KT will launch satellite to maintain prime orbitKT plans to launch a new satellite to maintain the threatened ownership of a prime orbit in space, the company said yesterday.
The nation’s No. 2 mobile carrier, which has a satellite operator affiliate, said it is reviewing a plan to develop and launch the Mugunghwa 7 satellite within a year or two.
“We do not have specific plans for when exactly the new satellite will be launched,” said a spokesman for KT. “But we have been working on developing and launching the satellite since last November to maintain the ownership of the orbit.”
The government is concerned that being unable to maintain the ownership of the orbit may have a negative impact on Korea’s telecommunications sovereignty.
In a controversial move, KT sold its Mugunghwa 3 satellite to Hong Kong-based satellite operator ABS in 2011, according to the company yesterday.
The Mugunghwa 3 is in orbit at 116 degrees east, right above the equator. This geostationary orbit is one of Korea’s space territories assigned by the International Telecommunication Union (ITU), a group in charge of managing rights for artificial satellites and their frequency bandwidths.
Since only a limited number of satellites are allowed in orbit right above the equator, competition among countries is fierce.
Although the Mugunghwa 3 was sold to ABS, KT said it still has ownership of the orbit, which was allotted to the company by the Ministry of Science, ICT and Future Planning. But both the company and ministry are concerned that the discrepancy between the ownership of the satellite and the orbit could prompt the ITU to take the orbit away.
Under ITU rules, the union can reclaim any positions that haven’t been used for three years after being registered.
In order to maintain ownership of the orbit, KT must move the Mugunghwa 3 to another orbit and launch a new satellite to take its place.
Currently, the Mugunghwa 6, which handles domestic frequency bandwidths, operates in the orbit at 116 degrees east, but Mugunghwa 3 is the only satellite that has an overseas footprint.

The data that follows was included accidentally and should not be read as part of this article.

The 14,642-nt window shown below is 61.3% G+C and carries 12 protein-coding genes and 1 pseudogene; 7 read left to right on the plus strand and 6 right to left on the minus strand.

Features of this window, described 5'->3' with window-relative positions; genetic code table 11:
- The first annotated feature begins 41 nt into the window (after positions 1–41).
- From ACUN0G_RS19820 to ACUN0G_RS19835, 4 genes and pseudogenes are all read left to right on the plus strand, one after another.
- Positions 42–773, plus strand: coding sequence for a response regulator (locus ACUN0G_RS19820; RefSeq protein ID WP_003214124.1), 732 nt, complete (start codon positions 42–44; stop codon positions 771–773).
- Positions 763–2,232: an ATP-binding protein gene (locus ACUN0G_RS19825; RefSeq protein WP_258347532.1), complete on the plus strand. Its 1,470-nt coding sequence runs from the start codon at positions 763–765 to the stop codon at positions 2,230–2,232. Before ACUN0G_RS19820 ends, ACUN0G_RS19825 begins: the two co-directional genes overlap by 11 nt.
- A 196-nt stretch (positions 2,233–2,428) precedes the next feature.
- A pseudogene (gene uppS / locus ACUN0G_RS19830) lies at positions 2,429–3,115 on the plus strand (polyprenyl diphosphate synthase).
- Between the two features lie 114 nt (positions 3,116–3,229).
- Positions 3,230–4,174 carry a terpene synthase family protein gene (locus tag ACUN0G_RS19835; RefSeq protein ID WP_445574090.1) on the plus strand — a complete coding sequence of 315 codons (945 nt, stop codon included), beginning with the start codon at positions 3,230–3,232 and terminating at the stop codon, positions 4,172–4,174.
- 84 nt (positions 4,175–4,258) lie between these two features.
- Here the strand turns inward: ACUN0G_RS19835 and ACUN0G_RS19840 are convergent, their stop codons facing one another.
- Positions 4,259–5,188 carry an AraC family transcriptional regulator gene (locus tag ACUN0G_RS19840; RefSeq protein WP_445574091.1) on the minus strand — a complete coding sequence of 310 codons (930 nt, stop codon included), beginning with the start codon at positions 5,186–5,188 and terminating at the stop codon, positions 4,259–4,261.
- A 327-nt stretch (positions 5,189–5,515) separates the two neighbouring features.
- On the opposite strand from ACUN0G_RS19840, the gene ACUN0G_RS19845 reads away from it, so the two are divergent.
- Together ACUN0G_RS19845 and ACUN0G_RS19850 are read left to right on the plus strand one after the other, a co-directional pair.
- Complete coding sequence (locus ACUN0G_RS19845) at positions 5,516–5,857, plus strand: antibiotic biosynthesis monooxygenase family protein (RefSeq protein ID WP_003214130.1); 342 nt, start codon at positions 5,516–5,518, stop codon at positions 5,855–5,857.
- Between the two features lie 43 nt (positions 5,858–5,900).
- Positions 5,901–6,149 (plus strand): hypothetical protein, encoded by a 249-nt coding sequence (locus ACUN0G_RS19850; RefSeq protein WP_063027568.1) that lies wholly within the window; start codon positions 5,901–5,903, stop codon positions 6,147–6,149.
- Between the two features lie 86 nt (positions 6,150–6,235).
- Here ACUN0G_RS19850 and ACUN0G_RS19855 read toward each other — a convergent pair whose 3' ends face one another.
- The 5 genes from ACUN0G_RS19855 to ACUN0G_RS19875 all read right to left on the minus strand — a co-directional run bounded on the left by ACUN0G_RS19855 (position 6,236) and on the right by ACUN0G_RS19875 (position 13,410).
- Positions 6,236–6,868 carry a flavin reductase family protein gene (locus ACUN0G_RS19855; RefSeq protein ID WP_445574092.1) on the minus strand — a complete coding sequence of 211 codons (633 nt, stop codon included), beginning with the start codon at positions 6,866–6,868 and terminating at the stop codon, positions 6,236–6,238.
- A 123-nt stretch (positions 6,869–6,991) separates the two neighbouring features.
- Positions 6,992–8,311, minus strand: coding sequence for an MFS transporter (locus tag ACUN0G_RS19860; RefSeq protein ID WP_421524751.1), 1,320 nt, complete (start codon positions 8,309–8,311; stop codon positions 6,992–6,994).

The telecommunications company sold the Mugunghwa 2 and Mugunghwa 3 satellites to ABS for 4.5 billion won ($4.26 million) in 2011, just 1 percent of what it spent to make them. KT was revealed to have sold them without going through formal licensingformal licensing and approval procedures from the government.
KT refuted the charge that it was a fire sale, and claimed it earned 25 billion won by signing a contract with ABS in technology and control-tower services.
It said it sold them cheaply because their designed life spans had ended.
The news sparked controversy when it was revealed last October in the national audit. The company violated the electronic communications law, which requires approval from the telecommunications minister for any sale of important electronic telecommunications equipment. The law punishes sales of strategic assets to overseas interests without government approval with a jail term of up to five years. The Ministry of Science, ICT and Future Planning offered to buy back the satellite, but ABS rejected its offer. KT’s efforts to regain its canceled bandwidth were also turned down after it didn’t meet ABS’s price.
ABS is reportedly demanding more than it paid, claiming damage to its public image among customers. Through the Mugunghwa 3, ABS provides satellite services to the United States Army and NATO troops stationed in Afghanistan and other Middle Eastern countries, as well as broadcasting services for television stations in Russia.
“KT is not only going through international arbitration but also negotiations with ABS to purchase the Mugunghwa 3 back and preparations to launch another satellite into orbit,” said the KT spokesman.
“As we are managing the orbit, the ITU will not likely reclaim the orbit before we launch another satellite.”
BY KIM JUNG-YOON [email@example.com]
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